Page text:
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New-matter_v33-n3.pdf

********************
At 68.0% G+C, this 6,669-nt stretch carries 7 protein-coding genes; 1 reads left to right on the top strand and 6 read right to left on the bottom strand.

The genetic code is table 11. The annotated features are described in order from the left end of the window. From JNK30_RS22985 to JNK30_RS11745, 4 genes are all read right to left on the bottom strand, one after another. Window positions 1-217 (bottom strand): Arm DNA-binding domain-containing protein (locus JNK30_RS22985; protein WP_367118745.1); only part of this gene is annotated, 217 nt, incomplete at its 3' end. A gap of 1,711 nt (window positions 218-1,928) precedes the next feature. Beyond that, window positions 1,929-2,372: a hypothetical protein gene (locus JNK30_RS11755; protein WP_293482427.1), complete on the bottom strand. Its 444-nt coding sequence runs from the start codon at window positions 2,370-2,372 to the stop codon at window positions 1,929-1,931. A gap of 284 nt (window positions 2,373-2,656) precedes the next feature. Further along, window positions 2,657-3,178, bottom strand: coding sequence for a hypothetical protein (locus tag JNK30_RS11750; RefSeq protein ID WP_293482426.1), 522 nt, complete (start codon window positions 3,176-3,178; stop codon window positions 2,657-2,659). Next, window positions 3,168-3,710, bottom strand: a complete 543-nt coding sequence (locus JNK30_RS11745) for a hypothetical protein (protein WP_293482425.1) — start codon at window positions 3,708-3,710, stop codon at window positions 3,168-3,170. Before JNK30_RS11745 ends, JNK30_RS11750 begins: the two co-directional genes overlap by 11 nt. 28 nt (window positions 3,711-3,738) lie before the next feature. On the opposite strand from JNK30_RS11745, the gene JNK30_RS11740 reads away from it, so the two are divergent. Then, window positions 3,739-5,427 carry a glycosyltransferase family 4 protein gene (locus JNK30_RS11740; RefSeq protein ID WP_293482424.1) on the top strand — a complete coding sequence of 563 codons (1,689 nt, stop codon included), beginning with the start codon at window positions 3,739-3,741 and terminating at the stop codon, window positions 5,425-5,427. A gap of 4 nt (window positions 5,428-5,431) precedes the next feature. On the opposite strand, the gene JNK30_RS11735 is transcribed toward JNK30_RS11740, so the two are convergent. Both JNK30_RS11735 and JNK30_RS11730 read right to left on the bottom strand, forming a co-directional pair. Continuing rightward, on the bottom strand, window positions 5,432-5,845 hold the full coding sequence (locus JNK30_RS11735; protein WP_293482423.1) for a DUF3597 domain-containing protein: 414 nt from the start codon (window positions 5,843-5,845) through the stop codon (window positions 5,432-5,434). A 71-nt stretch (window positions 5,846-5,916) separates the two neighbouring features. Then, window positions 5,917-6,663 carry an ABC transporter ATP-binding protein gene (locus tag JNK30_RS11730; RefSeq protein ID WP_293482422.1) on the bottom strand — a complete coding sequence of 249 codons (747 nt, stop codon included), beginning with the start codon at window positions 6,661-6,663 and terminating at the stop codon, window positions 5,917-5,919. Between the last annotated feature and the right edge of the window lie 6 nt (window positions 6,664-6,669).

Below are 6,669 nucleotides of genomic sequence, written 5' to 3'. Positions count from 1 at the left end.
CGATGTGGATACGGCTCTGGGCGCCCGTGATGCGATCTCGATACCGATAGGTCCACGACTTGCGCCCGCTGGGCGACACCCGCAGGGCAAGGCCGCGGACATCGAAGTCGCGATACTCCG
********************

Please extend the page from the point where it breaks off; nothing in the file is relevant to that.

Unauthorized Acts in Declaratory Judgment tory relief based on statements or acts The Supreme Court rejected the Federal not authorized by the patentee may Circuit’s “reasonable apprehension of be dismissed for lack of subject matter suit” test, and held that the requirements jurisdiction, and post-filing events may of a case or controversy are met where not cure the jurisdictional defect of an payment of a claim is demanded as of unripe lawsuit.4 right, the coercive nature of which pre-serves the right to challenge the legality of the claim.8 The defendant’s affirma- tive conduct, however, is still required. In MedImmune, the conduct giving rise to jurisdiction for the declaratory judg- Notwithstanding the demise of the ment suit was the defendant patentee’s Federal Circuit’s “reasonable apprehen- sion of suit” test, the Supreme Court’s issued patent covered under an exist-MedImmune decision and subsequent ing license between the parties. Such Federal Circuit opinions continue to requirement for the defendant’s affirma- J):•JB3•